by Jillian Washburn
The No Taxpayer Funding for Abortion Act was introduced into the house on the 20th of January 2011 by Republican Chris Smith of New Jersey . One-hundred and seventy-three members of the House (13 of who are women) are in support of this bill that would change the definition of rape as we know it and push back the rights women have worked so hard to achieve. In section 309 it states that, “If the pregnancy occurred because the pregnant female was the subject of an act of forcible rape,” she is allowed to receive an abortion paid for by taxpayers.By choosing the language “forcible” rape, the bill makes readers wonder when rape isn’t forced. If a person has intercourse with another without their consent, by force or otherwise, it is still rape. The topic gets a little mucky when drinking is brought into play; however, if someone is not in their correct frame of mind, meaning if they are drunk or under the influence of drugs, and someone takes advantage of them, that is rape. The authors of the bill are dismissing what survivors of rape go through. What happens to the women whos experiences don’t fall under the catergory of “forcible rape”? Do they not matter ? I’m straying from my original point, but I think an issue rising from this bill is the attempt to redefine what qualifies, and apparently doesn’t qualify, as rape.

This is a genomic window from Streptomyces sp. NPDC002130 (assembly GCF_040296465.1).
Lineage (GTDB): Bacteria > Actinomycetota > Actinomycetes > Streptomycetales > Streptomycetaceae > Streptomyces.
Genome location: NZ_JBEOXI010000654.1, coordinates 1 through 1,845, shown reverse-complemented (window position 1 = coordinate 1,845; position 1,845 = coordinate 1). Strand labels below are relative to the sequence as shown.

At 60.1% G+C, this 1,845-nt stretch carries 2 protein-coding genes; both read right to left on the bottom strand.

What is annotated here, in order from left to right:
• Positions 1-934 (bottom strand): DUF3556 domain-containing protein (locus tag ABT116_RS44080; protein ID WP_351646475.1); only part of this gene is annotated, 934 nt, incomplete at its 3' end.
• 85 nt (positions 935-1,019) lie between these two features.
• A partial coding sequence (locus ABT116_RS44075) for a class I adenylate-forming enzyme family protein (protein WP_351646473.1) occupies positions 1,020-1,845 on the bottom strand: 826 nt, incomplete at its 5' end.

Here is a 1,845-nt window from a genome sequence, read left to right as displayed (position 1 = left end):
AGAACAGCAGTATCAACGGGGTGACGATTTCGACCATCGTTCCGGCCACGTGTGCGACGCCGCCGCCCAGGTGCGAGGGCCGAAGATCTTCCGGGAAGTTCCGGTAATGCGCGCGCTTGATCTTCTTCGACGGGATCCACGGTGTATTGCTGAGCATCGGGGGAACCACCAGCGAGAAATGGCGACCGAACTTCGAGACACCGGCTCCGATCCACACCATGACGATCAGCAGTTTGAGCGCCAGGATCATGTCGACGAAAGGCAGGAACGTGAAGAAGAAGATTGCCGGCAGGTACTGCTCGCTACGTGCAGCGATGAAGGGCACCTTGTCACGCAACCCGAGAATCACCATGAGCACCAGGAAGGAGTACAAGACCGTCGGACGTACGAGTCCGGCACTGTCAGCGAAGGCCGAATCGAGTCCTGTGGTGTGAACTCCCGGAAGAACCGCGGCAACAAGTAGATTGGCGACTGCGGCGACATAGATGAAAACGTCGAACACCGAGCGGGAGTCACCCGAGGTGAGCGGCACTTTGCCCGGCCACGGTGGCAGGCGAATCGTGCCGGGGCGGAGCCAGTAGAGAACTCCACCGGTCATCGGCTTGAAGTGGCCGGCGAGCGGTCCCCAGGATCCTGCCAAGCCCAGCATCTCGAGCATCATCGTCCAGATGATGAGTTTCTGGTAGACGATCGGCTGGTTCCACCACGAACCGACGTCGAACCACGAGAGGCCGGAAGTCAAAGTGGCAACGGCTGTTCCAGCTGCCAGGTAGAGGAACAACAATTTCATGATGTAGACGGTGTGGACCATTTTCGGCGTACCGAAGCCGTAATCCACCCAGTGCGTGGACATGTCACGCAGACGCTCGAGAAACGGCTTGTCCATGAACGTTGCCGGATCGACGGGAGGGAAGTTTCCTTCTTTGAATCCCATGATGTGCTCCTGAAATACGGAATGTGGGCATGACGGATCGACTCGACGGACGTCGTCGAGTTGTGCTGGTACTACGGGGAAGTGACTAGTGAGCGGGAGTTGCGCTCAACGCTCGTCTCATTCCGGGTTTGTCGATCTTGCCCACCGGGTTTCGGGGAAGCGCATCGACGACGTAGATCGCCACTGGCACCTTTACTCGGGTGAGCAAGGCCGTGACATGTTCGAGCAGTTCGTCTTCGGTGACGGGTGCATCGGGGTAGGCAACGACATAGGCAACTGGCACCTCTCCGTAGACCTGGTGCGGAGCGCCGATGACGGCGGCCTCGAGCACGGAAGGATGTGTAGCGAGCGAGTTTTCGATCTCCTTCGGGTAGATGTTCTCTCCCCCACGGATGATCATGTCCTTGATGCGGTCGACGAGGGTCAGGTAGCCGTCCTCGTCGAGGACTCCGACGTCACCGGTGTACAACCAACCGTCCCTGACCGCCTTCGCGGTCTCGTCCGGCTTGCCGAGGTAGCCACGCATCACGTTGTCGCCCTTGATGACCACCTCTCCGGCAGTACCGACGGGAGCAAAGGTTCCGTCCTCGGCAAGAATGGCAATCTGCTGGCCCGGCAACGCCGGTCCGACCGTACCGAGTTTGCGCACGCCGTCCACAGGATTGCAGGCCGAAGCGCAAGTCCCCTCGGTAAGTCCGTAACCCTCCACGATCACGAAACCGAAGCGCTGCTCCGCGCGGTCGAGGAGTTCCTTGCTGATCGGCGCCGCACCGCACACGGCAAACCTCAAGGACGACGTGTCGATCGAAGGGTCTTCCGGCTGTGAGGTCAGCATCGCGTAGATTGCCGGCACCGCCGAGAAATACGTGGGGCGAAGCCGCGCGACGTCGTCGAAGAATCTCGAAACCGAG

Something else to consider is the fact that this bill would interfere with a woman’s right to choose. If two consenting people agree to have sex, and take responsibility for safe sex that doesn't mean that even if something going wrong, they can afford to have abortion. I realize that in a perfect situation people should have responsibility set on their shoulders, and shouldn't fall back on others for help, but not everyone can afford to help themselves. That being said, it doesn't mean the woman should be forced to carry a child for 9 months. Yes, there is the option of adoption. That is something else tax payers money will go towards. Is that what people are going to go after next? There are also other factors to add into the equation, such as being financially and emotionally ready to care for a child. Some may even say that the price of an abortion shouldn’t be hard to save up for, or get the money for before it’s too late. Not everyone is in the same financial situation. For a family, with children already struggling to get by, the money it takes to get an abortion may not come in time. If that family (woman) is forced to bring in another hungry mouth to feed, they are going to struggle even harder to provide for everyone. This situation may lead to the family needing governmental assistance (yet another thing taxpayers give their money too, am I right)? It’s interesting to see that people would be more willing to pay, over a lifetime, to take care of a child they don’t know, than to help pay for an abortion (which is what the mother wanted all along). Some people would rather get in the way, and tell the woman what she can and can’t do with her own body than let her decide for herself what is right.